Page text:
Once each tale has been analysed by a group using the same format, you can collate them into a class table, for children can then use to look for patterns, similarities, differences etc.  You can of course ask children which is their favourite – which means making sure that they know all the tales.

The tales themselves vary in word count, so I’ve done abridged versions of each to make them similar in terms of length and demand: you should be able to literally print them off and distribute without making any changes, though as ever they are in Word format should you wish to edit.  You can use these abridged versions for the analysis stage, and for reading them to the class yourself.

If I was doing this session with a class, I wouldn’t want to miss the opportunity to ask them to think about what the symbolism in each tale might be.  My experience with children is that they become very engaged, attentive and thoughtful when working at this sort of depth, and are more than capable of coming up with ideas that surprise and impress us.  This can be particularly the case with children whose decoding in reading is at a lower level than others, but whose understanding of human matters might be deeper.

At the same time, it might be useful to give the class some ideas as starting points – such as, ‘the sun shines during the day, the moon at night, but the wind can blow during the day and at night – what could this symbolise in the story?’  Another suggestion is that the children could highlight with highlighter pens the things in the stories that might be symbolic of something – such as the chicken bones in The Enchanted Pig – so that they can discuss some ideas with partners or in groups before a class discussion.

East of the Sun West of the Moon – resources for teaching children about symbolism in fairy tales

Ell-Nosed Princess
The Ell-Nosed Princess, from P J Lynch’s illustrations for East of the Sun West of the Moon

The Power of Reading sequence for East of the Sun West of the Moon treats it to some extent like it does its other literary texts.  For example, it asks the class to examine the characters of the protagonists (Session 3), with a focus on the portrayal of the heroine (Session 5).

But of course – as the sequence acknowledges – fairy tales ‘preserve key features of an oral storytelling tradition’ and are quite different from literary texts in important ways.

From the blog ‘Fairy Tale of the Month’:

The literary writer spends 80,000—90,000—100,000 words to get the reader to see, hear and feel what the author wants the reader to sense and understand. Characters need to be developed: have names, have clear motives, and follow long, logical, exciting, interesting progressions. The reader is allowed into the heads of the characters and experiences the progressions with them.  Fairy tales are short, compact, and sketchy on details. We never get inside the hero or heroine’s head; we may not even know their names. We see them on the surface. Motivations and logic are optional…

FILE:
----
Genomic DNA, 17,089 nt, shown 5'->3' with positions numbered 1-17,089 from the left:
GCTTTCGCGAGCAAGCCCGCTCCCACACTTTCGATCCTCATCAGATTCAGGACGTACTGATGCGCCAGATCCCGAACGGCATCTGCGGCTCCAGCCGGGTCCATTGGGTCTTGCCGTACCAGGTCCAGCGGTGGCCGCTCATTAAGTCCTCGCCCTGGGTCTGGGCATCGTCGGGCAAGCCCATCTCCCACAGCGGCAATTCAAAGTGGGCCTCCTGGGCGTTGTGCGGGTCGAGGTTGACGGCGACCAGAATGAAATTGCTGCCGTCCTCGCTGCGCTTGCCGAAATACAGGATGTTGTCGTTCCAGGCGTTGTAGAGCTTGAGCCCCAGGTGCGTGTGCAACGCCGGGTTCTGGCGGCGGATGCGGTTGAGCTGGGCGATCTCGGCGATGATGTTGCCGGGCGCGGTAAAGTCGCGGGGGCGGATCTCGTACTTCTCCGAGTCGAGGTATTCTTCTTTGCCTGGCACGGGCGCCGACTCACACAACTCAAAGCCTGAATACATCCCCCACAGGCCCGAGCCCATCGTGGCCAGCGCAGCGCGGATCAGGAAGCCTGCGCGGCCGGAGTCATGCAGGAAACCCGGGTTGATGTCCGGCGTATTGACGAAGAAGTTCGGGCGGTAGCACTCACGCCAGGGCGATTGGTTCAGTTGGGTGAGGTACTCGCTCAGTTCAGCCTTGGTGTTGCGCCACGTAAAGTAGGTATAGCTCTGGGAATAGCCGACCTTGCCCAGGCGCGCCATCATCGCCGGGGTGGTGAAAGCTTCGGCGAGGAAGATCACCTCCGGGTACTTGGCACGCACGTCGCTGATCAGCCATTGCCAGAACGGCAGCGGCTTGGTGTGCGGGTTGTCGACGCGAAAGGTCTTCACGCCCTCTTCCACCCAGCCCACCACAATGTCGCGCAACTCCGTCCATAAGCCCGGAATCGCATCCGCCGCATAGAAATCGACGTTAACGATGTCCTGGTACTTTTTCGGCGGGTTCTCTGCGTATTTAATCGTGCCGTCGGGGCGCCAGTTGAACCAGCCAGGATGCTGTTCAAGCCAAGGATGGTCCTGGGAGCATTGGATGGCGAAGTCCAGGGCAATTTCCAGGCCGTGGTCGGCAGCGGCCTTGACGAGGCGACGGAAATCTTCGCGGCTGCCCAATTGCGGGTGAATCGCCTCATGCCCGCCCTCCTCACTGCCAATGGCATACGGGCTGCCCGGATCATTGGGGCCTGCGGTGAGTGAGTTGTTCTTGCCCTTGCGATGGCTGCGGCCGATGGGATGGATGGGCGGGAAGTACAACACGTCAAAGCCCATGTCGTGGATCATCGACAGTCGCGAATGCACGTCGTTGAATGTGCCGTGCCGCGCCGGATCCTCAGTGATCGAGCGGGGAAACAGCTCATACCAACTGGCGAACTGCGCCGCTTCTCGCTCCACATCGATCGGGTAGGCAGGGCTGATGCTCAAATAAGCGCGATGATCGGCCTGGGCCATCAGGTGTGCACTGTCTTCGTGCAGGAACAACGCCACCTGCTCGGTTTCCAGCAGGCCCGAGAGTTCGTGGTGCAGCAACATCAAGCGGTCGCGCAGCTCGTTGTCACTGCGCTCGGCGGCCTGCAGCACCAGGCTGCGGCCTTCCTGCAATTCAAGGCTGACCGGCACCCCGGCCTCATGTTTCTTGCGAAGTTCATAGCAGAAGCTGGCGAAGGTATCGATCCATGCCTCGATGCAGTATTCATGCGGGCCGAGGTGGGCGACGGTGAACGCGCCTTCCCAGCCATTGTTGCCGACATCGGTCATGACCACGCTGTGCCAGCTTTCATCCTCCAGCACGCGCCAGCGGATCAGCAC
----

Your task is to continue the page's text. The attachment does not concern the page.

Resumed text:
…If we are to measure the fairy tale as an artistic form—not that it cares—we would do better to use the terms we use to describe paintings. What are the images? What does it say to us? What is the atmosphere of the work? What memories does it evoke? What is the impression it leaves behind?

The sequence goes some way to acknowledging this by suggesting a focus on ‘how elements of northern folk tales are conveyed through pictures and language’ in Session 4: Looking closely at pictures.  In the notes for this session it directs the teacher and class to ‘note what the pictures show that the words don’t’.

However, this isn’t quite the point that the quotation above is making: for the reader to respond with feeling to the story, rather than to the pictures that go with the story.  In this case, would the writing of a poem be the best way for a class to end this unit?

It is worth saying that the sequence does not explicitly build towards a final piece of writing.  The last session, Session 10, is called ‘Devising a quest story’ and suggests that any plans devised ‘could be continued as piece of extended writing’.  This seems to be an implicit acknowledgment that the real power of fairy tales is in the reading of them rather than the writing.

Whether you choose to end the sequence with the writing of a poem or a fairy tale, it is an opportunity to introduce pupils to the idea that characters, both animal and human, can represent human qualities and fates.  As Nikki Gamble says in her chapter on Traditional Tales and Fairy Tales in ‘Exploring Children’s Literature’:

..characters in folk tales are archetypal, representing ideas rather than attempts at realistic characteristics.

You can use the PowerPoint here to demonstrate this as a starting point for writing a poem or a retelling along these lines.  Before using it, Year 6 children and even more so Year 5, will need parallel input on symbols and symbolism.

I used this essay by a Jungian psychologist Dr Stephen A Martin for this PowerPoint (which is copyrighted).

Halibut Jackson – ideas for Power of Reading sequence

DashikiSessions 11 to 13 suggest that children design and describe an outfit for inclusion in Halibut Jackson’s shop.  I have to admit I haven’t actually tried this with a Year 1 or Year 2 class – but here’s how I would approach it.

Session 11 suggests using Halibut’s shop at the end of the story as the starting point.  However, I think there’s nothing lost and a lot gained by using the picture children will know from Session 9 – the double page spread with the text ‘Everybody noticed Halibut Jackson’.

Not only is there more to look at in terms of numbers of outfit, it’s also a way of capitalising on one of the real strengths of the book, namely the depiction of both male and female clothing from a range of times and cultures.  The PowerPoint shows eight of these outfits.  Each slide is labelled with key vocabulary and a short bit of writing following the PoR suggestions: what is the item made of, who might wear it, where might they wear it, how would it make them feel wearing it, and what might the reaction to the outfit be?

The text follows a formula which children may but don’t have to adopt in their own writing.  Each slide has the same sentence structure and order of ideas, but don’t expect or require children to repeat it.  Let them take in what they can and reproduce – or surpass! – as they are able.

At the end of the PowerPoint is a template which you could use or adapt for the children to design their own outfits.